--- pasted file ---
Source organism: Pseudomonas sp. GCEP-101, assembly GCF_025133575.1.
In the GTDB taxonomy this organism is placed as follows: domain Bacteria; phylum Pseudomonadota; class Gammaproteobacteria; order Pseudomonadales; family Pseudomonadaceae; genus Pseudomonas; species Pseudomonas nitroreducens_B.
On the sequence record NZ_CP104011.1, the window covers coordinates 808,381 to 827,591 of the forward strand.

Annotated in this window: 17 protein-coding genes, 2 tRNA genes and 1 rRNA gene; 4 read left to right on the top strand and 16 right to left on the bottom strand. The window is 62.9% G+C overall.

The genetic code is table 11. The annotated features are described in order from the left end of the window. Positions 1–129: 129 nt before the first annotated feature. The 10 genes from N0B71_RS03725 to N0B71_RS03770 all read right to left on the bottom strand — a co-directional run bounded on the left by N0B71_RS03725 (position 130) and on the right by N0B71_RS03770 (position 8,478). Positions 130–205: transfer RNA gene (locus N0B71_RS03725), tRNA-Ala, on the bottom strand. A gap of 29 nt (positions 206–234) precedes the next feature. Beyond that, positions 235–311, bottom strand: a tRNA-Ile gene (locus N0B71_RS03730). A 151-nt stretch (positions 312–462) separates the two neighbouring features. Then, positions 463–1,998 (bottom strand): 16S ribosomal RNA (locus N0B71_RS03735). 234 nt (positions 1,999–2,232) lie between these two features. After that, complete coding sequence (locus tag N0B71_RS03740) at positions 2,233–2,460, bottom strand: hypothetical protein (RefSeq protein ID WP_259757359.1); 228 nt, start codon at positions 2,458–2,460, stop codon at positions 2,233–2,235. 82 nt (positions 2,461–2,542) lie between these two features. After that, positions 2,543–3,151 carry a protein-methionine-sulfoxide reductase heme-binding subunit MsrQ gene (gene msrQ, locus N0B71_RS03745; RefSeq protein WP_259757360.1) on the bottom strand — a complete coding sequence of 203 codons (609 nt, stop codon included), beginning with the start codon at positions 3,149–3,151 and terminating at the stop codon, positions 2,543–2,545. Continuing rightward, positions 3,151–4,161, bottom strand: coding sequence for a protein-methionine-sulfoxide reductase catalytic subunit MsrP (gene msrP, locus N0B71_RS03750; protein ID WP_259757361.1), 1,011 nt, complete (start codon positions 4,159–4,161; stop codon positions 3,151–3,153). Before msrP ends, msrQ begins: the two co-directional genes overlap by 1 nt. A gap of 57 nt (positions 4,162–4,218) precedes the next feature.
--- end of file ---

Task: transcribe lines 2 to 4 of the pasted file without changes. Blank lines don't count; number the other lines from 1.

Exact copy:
In the GTDB taxonomy this organism is placed as follows: domain Bacteria; phylum Pseudomonadota; class Gammaproteobacteria; order Pseudomonadales; family Pseudomonadaceae; genus Pseudomonas; species Pseudomonas nitroreducens_B.
On the sequence record NZ_CP104011.1, the window covers coordinates 808,381 to 827,591 of the forward strand.

Annotated in this window: 17 protein-coding genes, 2 tRNA genes and 1 rRNA gene; 4 read left to right on the top strand and 16 right to left on the bottom strand. The window is 62.9% G+C overall.